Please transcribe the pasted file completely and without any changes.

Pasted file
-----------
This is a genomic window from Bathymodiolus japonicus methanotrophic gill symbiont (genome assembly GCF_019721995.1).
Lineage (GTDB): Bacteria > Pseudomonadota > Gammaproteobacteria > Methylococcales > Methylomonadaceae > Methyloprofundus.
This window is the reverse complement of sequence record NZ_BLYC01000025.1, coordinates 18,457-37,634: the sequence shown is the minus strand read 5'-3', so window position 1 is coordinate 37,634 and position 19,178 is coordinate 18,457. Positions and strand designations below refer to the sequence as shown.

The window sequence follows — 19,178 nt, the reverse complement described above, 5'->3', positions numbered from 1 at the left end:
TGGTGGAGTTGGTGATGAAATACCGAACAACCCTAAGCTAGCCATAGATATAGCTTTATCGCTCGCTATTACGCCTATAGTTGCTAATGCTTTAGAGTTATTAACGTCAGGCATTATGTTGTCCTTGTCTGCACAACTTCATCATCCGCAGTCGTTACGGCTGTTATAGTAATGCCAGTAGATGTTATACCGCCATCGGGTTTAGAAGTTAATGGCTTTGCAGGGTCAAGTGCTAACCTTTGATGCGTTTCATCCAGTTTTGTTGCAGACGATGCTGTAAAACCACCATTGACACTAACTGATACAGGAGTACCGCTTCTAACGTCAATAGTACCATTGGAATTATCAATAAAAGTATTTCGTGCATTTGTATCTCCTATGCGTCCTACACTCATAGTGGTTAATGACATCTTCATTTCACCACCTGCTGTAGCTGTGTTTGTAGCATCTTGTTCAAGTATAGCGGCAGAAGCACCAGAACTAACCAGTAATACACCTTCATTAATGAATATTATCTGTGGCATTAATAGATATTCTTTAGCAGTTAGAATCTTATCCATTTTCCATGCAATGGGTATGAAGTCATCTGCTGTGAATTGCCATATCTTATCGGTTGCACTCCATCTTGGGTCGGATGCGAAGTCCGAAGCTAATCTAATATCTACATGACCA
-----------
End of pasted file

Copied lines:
This is a genomic window from Bathymodiolus japonicus methanotrophic gill symbiont (genome assembly GCF_019721995.1).
Lineage (GTDB): Bacteria > Pseudomonadota > Gammaproteobacteria > Methylococcales > Methylomonadaceae > Methyloprofundus.
This window is the reverse complement of sequence record NZ_BLYC01000025.1, coordinates 18,457-37,634: the sequence shown is the minus strand read 5'-3', so window position 1 is coordinate 37,634 and position 19,178 is coordinate 18,457. Positions and strand designations below refer to the sequence as shown.

The window sequence follows — 19,178 nt, the reverse complement described above, 5'->3', positions numbered from 1 at the left end:
TGGTGGAGTTGGTGATGAAATACCGAACAACCCTAAGCTAGCCATAGATATAGCTTTATCGCTCGCTATTACGCCTATAGTTGCTAATGCTTTAGAGTTATTAACGTCAGGCATTATGTTGTCCTTGTCTGCACAACTTCATCATCCGCAGTCGTTACGGCTGTTATAGTAATGCCAGTAGATGTTATACCGCCATCGGGTTTAGAAGTTAATGGCTTTGCAGGGTCAAGTGCTAACCTTTGATGCGTTTCATCCAGTTTTGTTGCAGACGATGCTGTAAAACCACCATTGACACTAACTGATACAGGAGTACCGCTTCTAACGTCAATAGTACCATTGGAATTATCAATAAAAGTATTTCGTGCATTTGTATCTCCTATGCGTCCTACACTCATAGTGGTTAATGACATCTTCATTTCACCACCTGCTGTAGCTGTGTTTGTAGCATCTTGTTCAAGTATAGCGGCAGAAGCACCAGAACTAACCAGTAATACACCTTCATTAATGAATATTATCTGTGGCATTAATAGATATTCTTTAGCAGTTAGAATCTTATCCATTTTCCATGCAATGGGTATGAAGTCATCTGCTGTGAATTGCCATATCTTATCGGTTGCACTCCATCTTGGGTCGGATGCGAAGTCCGAAGCTAATCTAATATCTACATGACCA